PITTSBURGH -- I expected the street outside of the magnificent St. Paul Cathedral to be choked with people.
There instead was a smattering of onlookers across from the church when Steelers president Art Rooney II and Steelers legend "Mean” Joe Greene, among others, carried the casket into St. Paul's, shortly before 10 a.m. ET Tuesday.
I expected the service to be filled with remembrances from former players and others lucky enough to occupy the same orbit as the only coach to win four Super Bowls.
There was one story told -- it came from Bishop David A. Zubik, who presided over the service that lasted about an hour -- and no eulogy.
The final farewell to Charles Henry Noll, in other words could not have been more fitting.
Noll, who died at the age of 82 on Friday night, hated a fuss, particularly when someone tried to make one over him. That is why he probably would have been fuming instead of smiling following the outpouring of testimonials and talk of his towering legacy over the last four days.
It is also why his wife of almost 60 years gave pointed directions to Zubik when they planned the service held at the church that is tucked into the Oakland section of Pittsburgh.
"Marianne (Noll) just said she wanted it very simple,” Zubik said. "She and I talked on Saturday and she wanted it to be as he lived his life -- no big fanfare.”
Noll did receive a send-off befitting his stature simply based on who attended the service: NFL commissioner Roger Goodell and scores of former and current Steelers players, coaches and executives.
And the story Zubik relayed to mourners could not have better captured the essence of Chuck Noll. Zubik described how, as a young priest in Pittsburgh in 1979, he had to plan a retreat for high school seniors from area Catholic schools. And who better to give a talk on leadership than Chuck Noll? Zubik reached out to Noll through a friend and Noll agreed to speak to the group on the condition that Zubik tell no one about it.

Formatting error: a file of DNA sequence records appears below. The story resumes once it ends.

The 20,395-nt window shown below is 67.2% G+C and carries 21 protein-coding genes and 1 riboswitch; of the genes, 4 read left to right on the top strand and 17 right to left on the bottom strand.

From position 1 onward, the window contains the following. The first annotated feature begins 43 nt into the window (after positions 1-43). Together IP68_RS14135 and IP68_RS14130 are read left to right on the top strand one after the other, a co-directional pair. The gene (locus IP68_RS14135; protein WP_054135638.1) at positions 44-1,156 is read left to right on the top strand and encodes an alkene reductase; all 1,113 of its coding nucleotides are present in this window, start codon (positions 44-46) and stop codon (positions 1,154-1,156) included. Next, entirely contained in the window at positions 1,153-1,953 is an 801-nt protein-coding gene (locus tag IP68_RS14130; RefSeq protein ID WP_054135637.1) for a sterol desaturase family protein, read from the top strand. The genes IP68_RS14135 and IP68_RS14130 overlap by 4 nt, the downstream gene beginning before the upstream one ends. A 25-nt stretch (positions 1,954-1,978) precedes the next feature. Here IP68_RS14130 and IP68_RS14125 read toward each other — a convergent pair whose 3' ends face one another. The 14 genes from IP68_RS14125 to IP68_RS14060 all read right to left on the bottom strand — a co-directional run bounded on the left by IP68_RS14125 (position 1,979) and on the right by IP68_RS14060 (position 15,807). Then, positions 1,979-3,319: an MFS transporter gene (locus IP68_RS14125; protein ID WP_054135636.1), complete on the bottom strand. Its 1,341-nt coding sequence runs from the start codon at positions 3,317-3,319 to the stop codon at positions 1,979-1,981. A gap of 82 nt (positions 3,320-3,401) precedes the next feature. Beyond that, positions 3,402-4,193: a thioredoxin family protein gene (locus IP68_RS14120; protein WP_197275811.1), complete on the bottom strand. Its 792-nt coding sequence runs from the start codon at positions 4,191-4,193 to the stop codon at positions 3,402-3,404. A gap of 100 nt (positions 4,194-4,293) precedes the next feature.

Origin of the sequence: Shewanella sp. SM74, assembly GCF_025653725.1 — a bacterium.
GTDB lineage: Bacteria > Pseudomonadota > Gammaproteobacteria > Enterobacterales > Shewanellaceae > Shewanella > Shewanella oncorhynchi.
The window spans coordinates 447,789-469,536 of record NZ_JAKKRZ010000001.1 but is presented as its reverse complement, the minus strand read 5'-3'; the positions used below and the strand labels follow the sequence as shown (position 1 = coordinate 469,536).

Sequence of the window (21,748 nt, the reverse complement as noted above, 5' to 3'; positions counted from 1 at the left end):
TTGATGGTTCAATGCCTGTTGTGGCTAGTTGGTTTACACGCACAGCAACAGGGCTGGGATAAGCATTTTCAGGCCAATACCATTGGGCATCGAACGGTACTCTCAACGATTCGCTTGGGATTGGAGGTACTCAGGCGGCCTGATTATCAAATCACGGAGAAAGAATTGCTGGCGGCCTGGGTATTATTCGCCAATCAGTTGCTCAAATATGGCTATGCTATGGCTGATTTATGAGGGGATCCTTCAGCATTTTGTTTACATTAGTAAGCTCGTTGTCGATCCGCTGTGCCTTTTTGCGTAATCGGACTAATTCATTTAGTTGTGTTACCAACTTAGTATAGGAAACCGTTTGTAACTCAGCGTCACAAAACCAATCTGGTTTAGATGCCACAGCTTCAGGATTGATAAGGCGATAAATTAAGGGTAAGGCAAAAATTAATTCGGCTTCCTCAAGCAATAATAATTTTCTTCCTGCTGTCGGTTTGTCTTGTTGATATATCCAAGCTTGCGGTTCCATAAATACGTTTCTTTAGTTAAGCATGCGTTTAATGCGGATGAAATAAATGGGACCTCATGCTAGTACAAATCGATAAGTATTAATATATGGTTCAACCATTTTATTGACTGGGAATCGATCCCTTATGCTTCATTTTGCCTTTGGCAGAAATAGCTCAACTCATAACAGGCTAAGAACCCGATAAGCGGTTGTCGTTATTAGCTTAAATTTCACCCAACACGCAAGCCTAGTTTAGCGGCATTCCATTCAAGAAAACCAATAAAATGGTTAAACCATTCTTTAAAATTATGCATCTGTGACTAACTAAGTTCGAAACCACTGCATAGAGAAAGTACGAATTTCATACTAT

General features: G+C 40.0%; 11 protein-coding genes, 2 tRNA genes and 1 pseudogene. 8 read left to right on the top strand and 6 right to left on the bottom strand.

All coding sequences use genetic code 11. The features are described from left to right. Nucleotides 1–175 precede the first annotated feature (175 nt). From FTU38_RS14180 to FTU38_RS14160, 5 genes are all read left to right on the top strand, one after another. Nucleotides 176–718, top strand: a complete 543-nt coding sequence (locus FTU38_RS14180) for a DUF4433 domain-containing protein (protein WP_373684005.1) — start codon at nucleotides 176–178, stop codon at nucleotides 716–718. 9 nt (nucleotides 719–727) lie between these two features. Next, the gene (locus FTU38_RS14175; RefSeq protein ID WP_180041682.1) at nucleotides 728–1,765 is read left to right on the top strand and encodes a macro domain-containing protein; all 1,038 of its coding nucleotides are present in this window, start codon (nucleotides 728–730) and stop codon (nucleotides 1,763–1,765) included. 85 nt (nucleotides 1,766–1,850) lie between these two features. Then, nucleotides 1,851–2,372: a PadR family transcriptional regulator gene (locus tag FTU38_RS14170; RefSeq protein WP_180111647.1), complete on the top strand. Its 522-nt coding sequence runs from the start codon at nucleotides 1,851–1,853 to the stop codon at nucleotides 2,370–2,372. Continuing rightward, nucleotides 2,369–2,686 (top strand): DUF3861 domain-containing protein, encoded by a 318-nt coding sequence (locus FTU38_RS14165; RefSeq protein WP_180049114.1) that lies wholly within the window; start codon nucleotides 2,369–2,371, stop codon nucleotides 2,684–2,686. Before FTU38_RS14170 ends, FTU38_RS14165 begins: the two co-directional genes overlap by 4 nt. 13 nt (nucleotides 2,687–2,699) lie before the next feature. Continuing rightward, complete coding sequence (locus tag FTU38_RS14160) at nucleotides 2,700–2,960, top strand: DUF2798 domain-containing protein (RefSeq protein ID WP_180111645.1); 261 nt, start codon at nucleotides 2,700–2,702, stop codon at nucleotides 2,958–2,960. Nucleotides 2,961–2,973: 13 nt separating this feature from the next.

Zubik kept his word but it looked like another Steelers' Super Bowl run would spoil Noll's speaking engagement. Noll, after all, had agreed to an appearance that was scheduled for two days after the Super Bowl.
But true to his word Noll showed up at the retreat less than 48 hours after the Steelers had won their fourth Super Bowl in six seasons. He talked to a group that included a Pittsburgh Central Catholic senior named Dan Marino. Oh, and, yeah, he drove himself there.
Zubik later got a call from one of the higher-ups in the Pittsburgh Diocese who wanted to know how in the world he had gotten Noll as a speaker. Zubik, in fact, had never met Noll.
That was the point, he said, of the story.
"For him it didn't matter how important you were or how unimportant you were,” Zubik said. "Through his eyes everyone was important.”
That was part of the consistency at which those who were around Noll on a regular basis marveled.
"What it takes to win on the field, what it takes to win off the field, he did not waver in that,” Greene said.
Noll and Greene are forever linked -- the latter was Noll's first-ever draft pick -- which is fitting considering how much they did to transform an organization that had mostly known losing and dysfunction prior to their arrival.
Greene shudders to think how things would have turned out had the Steelers not taken him with the fourth overall pick of the 1969 draft.
And that has little to do with the four Super Bowl rings he won with Noll.
"Maybe I wouldn't have had an opportunity to be coached by Chuck Noll and that would not have fared very well for me,” said Greene, who is widely considered the best player in Steelers' history.
It probably wouldn't have fared well for the Steelers either had they not hired a little-known 37-year assistant in 1969 who had played for Paul Brown and coached under Don Shula the previous season.
Noll went on to earn a place with Brown and Shula in the NFL coaching pantheon and then quietly walked away from the game in 1991.
He had receded from the public eye because of health problems years ago, but Noll's passing only reinforces how much time has passed since the Steelers ruled the 1970s -- a time when the steel mills were closing, jobs were drying up and Pittsburghers needed something to feel good about themselves.
"As we've lost Dwight White and L.C. (Greenwood) and some others, we want to hold on to the past and memories and we do,” said former Steelers offensive tackle Jon Kolb, who played for and coached under Noll for almost 25 years. "But I think Chuck's passing, it is truly the end of an era because he truly did bring all of those folks together.”
The day of his final farewell produced the kind of heat and humidity that Noll loved when he was putting his players through the paces at training camp. Noll may have been at his best when he was teaching on those grassy fields at St. Vincent College in Latrobe.
No stadium lights. No scoreboards. No fanfare.
Just the way he always wanted it.